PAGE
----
Review: Three Billboards Outside Ebbing, Missouri (2017)


Three Billboards Outside Ebbing, Missouri (2017)

Directed by: Martin McDonagh | 115 minutes | crime, drama | Actors: Frances McDormand, Caleb Landry Jones, Kerry Condon, Sam Rockwell, Alejandro Barrios, Jason Redford, Darrell Britt-Gibson, Woody Harrelson, Abbie Cornish, Riya may Atwood, Selah Atwood, Lucas Hedges, Zeljko Ivanek, Amanda Warren, Malaya Rivera Drew, Sandy Martin

Life is unfair. People die far too young, from an illness, accident or crime. They have to deal with racism, sexism and violence. Those who are wronged feel the anger bubbling up in them. But how do we deal with our anger? With that fact, British-Irish screenwriter and director Martin McDonagh (known for the great black comedy ‘In Bruges’ from 2008) got to work. He was inspired by a number of billboards calling attention to an unsolved crime, “somewhere in Georgia, Florida or Alabama, that corner.” “The anger that had caused those signs to be put there was palpable and wouldn’t let go of me.” Ultimately, that experience spurred McDonagh to write a fictional screenplay about exactly such a situation. “Once I thought in my head that it must be a mother who had put up the billboards, everything fell into place.” The pitch-black tragicomedy ‘Three Billboards Outside Ebbing, Missouri’ (2017) was born.

In many Hollywood movies, anger is a sinful phenomenon and it doesn’t pay to return evil for evil. McDonagh believes that you can be angry if the situation evokes those emotions in you. Make yourself heard, fight against that injustice. Because it is only when you let your anger out that there is room for other feelings, such as understanding, acceptance and compassion. The central character in “Three Billboards,” Mildred Hayes (a genius Frances McDormand), has every right to be furious. Ten months ago, her daughter Angela was raped and murdered, but since then the police have made no progress in the search for the perpetrator. Mildred hasn’t heard anything in months and it bothers her so much that she buys three billboards on the side of a secluded road just outside her hometown of Ebbing, to shake things up with provocative lyrics. The local police chief, the widely respected Bill Willoughby (Woody Harrelson), is mentioned by name and by name on the billboards, which leads to a lot of noise in the town. When the regional media is also covering the case, the vilest of the entire force, Agent Jason Dixon (Sam Rockwell is on a roll), decides to put things in order to preserve his boss’s reputation – and his own job. – to save from destruction.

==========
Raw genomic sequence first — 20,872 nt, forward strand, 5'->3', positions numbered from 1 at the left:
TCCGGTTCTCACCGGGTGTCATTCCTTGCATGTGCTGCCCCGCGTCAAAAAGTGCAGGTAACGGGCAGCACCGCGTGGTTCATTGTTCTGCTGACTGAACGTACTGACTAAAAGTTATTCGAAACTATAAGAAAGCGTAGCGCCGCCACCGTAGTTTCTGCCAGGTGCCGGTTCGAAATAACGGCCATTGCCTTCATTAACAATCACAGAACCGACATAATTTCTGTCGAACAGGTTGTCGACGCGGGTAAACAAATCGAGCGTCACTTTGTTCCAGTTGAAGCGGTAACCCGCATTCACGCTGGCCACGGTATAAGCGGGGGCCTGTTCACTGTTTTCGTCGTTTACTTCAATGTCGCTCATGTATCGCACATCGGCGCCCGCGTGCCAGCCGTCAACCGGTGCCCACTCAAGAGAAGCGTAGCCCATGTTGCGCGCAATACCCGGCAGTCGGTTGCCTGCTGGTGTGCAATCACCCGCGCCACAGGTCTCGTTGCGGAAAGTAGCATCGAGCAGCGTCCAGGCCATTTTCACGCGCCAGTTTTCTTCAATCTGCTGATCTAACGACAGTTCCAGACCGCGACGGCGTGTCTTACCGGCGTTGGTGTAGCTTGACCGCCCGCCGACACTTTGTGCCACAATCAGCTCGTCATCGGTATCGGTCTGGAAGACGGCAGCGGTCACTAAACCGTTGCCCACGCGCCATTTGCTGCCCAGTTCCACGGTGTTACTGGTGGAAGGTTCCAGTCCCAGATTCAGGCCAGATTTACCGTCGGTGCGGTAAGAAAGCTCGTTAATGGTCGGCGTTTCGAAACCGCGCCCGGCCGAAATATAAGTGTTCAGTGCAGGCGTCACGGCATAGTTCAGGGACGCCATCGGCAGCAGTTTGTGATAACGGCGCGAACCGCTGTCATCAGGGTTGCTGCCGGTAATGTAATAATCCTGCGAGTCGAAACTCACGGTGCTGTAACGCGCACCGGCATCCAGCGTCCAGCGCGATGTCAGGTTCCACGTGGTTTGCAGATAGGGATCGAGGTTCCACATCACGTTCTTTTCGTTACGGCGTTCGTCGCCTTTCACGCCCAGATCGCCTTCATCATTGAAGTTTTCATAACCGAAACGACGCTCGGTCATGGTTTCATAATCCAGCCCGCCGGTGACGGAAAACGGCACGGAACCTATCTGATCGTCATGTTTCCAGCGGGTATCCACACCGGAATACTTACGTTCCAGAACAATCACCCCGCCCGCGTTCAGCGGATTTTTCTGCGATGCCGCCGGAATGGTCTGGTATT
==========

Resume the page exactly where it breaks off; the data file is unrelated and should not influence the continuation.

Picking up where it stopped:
If you think you have any idea where this story is going, think again. The scenario of ‘Three Billboards’ always takes a different turn than you would expect. Anyone who expects solving the murder to be the main focus here will be disappointed. This is about a snowball effect of angry outbursts as a result of setting up the provocative billboards. At the core, the reactions stem from good intentions, but once the fuse has been lit, little is left of it. McDonagh spares (virtually) none of his characters; everyone has their weaknesses and imperfections, not least Mildred and Dixon, two figures who have been through a lot in life and are overcome by their anger. The characters were written with actors Frances McDormand and Sam Rockwell in mind; probably that’s why the roles are so perfect for them. McDormand is able to tell exactly what’s on her mind with a single glance or with her body language and facial expression and is brilliant at playing seething women who don’t mince words (Mildred’s way of silencing a preachy priest is genius). But you always read the pain of a mother who has lost her daughter in her eyes. Her character is mirrored to that of the equally impressive playing Rockwell; initially he is a real bogeyman and we are all on Mildred’s side. The way in which McDonagh manages to turn those perspectives around is one of the strongest points of the scenario.

Incidentally, McDonagh not only knows how to get McDormand and Rockwell to top performances; the whole cast is excellent. In addition to McDormand, Rockwell and Harrelson, the stars include Caleb Landry Jones as the young, opportunistic advertising executive Red Welby, John Hawkes as Mildred’s bare-handed ex, Peter Dinklage as Mildred’s acquaintance James who has a crush on her, Lucas Hedges as Mildred’s teenage son Robbie, Clarke Peters as Deputy Police Chief Abercrombie and Abbie Cornish as Chief Willoughby’s wife. Characters that are all more complex than you would think at first glance, and therefore fit perfectly into the world created by McDonagh, which will certainly appeal to fans of the work of the Coen Brothers. Not only because of the presence of McDormand (Joel Coen’s wife and lead actress in many Coen films) and the score by Carter Burwell, but also because of the pitch-black humor, the tone, the sometimes bizarre use of violence and the razor-sharp screenplay that contains more than you would think at first glance.

‘Three Billboards Outside Ebbing, Missouri’ was one of the big winners at the Golden Globes; not only McDormand and Rockwell were awarded, McDonagh’s screenplay was also awarded. In addition, ‘Three Billboards’ was awarded Best Picture in the Drama category. Quite rightly so, because although the year has barely started, we already have one of the best films of 2018 with ‘Three Billboards’. A film that has both feet on the ground on the one hand, but on the other it encourages reflection, which makes you laugh just as hard as you cry and in which all the puzzle pieces fall into place perfectly.

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